North Dakota’s SB 2367 A Major Setback for Amicable Divorces

The North Dakota legislature has introduced SB 2367 which would require that couples with children seeking divorce must wait one year and undergo mandatory counseling before proceeding. During the one year waiting period, couples would have to participate separately or jointly in at least 10 one-hour counseling sessions. I won’t comment on the irony of a so-called conservative legislature that hails the importance of ‘freedom’ imposing excessive and inappropriate government intrusion into such a personal and private matter as divorce. These are the compatriots of those from South Dakota who came up with HB 1171 that would expand the definition of “justifiable homicide” to include killings intended to prevent harm to a fetus so that it would be legal to kill doctors who perform abortions.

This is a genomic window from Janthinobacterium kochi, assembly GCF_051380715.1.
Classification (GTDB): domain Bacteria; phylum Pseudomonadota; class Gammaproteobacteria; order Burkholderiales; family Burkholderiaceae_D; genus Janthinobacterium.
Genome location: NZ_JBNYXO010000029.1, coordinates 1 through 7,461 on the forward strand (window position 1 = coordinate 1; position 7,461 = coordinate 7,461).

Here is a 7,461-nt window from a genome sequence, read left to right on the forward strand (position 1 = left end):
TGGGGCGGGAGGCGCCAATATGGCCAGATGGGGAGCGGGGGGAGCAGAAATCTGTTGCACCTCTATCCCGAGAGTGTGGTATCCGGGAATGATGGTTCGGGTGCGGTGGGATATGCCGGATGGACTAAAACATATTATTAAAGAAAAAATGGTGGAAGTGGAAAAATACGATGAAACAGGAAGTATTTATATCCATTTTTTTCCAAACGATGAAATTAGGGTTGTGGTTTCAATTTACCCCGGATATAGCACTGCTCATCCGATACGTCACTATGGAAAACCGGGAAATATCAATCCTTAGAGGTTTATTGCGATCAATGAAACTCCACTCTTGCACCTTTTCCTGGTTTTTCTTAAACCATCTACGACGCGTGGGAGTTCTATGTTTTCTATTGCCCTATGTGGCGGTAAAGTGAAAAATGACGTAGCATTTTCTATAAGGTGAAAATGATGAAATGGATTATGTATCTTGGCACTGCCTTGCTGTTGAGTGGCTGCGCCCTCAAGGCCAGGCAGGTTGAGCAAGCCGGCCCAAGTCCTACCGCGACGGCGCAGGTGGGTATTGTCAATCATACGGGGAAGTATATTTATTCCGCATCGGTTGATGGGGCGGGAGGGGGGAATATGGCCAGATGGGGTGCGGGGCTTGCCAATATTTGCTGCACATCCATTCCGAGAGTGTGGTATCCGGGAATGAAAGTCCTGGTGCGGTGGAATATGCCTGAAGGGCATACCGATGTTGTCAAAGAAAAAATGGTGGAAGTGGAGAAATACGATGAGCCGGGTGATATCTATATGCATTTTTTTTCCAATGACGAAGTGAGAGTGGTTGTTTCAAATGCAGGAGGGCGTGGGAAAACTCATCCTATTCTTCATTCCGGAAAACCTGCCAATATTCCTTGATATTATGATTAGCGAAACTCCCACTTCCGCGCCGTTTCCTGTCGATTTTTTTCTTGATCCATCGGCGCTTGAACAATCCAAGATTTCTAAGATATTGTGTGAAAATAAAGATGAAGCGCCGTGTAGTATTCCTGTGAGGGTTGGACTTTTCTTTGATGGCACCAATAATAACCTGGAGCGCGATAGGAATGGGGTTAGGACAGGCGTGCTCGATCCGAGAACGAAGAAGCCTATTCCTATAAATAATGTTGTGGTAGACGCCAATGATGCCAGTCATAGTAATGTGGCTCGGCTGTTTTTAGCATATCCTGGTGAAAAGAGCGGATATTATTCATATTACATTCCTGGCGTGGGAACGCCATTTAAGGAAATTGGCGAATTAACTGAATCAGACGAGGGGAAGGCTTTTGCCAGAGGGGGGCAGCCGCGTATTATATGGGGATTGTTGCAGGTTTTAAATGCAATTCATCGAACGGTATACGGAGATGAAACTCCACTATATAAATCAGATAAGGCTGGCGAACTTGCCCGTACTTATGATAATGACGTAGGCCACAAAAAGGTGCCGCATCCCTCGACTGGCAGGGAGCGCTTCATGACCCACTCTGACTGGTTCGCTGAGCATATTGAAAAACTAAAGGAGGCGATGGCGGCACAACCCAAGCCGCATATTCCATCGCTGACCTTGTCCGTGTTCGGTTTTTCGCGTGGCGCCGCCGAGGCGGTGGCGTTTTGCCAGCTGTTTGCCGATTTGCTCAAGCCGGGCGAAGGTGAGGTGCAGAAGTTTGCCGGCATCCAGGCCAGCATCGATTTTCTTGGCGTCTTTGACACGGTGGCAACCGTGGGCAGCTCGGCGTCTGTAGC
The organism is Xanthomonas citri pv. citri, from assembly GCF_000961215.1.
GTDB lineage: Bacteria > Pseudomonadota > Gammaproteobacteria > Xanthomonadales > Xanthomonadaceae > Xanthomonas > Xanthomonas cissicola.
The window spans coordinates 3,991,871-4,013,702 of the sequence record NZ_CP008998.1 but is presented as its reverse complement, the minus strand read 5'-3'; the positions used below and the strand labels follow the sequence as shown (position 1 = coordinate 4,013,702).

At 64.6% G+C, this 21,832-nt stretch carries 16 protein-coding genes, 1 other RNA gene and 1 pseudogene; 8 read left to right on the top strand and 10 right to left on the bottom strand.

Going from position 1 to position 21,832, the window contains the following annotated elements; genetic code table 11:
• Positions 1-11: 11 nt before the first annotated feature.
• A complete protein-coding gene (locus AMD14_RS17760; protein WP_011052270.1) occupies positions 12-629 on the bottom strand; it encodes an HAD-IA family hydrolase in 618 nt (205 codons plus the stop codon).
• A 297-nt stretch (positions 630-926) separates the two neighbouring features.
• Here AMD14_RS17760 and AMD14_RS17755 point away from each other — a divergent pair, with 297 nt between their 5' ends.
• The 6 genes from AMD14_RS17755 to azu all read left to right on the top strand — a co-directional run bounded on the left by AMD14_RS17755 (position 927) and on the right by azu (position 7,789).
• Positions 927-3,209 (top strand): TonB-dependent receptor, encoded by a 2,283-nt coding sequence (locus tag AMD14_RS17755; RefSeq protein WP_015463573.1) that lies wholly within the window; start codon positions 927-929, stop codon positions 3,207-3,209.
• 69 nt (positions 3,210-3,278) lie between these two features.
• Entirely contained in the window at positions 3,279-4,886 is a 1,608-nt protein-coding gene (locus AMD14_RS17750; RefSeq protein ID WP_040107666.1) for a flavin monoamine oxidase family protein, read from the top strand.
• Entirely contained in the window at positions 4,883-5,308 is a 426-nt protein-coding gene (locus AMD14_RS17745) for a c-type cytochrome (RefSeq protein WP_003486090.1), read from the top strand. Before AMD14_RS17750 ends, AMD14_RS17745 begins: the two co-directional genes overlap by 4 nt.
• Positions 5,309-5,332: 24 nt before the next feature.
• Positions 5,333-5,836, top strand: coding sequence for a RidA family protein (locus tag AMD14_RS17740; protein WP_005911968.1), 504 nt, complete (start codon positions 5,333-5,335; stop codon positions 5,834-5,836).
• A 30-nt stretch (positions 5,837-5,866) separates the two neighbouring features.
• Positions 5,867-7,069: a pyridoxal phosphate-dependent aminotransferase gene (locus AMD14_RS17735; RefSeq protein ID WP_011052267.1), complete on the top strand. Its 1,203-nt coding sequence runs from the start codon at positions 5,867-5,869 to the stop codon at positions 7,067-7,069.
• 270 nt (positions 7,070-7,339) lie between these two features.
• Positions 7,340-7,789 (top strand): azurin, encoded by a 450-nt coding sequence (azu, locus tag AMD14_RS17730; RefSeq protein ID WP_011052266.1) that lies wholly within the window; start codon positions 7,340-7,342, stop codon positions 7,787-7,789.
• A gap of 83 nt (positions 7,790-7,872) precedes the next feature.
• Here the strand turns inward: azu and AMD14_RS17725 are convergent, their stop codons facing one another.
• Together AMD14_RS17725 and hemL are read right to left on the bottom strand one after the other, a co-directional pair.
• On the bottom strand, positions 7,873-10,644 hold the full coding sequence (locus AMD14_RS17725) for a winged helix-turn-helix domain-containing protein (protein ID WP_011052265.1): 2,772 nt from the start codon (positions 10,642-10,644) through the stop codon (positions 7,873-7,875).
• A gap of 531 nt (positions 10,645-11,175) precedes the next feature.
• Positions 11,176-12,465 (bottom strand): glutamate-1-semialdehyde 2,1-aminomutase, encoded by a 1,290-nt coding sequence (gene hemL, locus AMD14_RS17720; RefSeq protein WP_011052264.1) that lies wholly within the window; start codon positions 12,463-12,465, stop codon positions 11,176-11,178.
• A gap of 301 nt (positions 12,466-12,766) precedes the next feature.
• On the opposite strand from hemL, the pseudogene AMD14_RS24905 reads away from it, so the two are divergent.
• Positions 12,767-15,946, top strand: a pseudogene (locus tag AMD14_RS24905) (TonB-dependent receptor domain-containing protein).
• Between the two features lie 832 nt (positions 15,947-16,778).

Perhaps, they could consider instead following the lead of the thoughtful folks in the New Zealand Family Courts who provide free, yes free, counseling to folks experiencing marital problems or contemplating divorce. The confidential service provides therapists who can possibly help the couple resolve their marital problems and is recommended before filing for divorce. The counseling is offered rather than made mandatory, and again, it is free – both of which would likely go a long way to actually achieving the objective the North Dakota legislature would have us believe is their goal – helping to save marriages or at least reach agreements that facilitate a smooth and amicable divorce. California courts may not be as progressive as those in New Zealand but nor are they as regressive as those in North Dakota. We still have the opportunity to divorce in ways that serve the interest of the family and maintain positive relationships.

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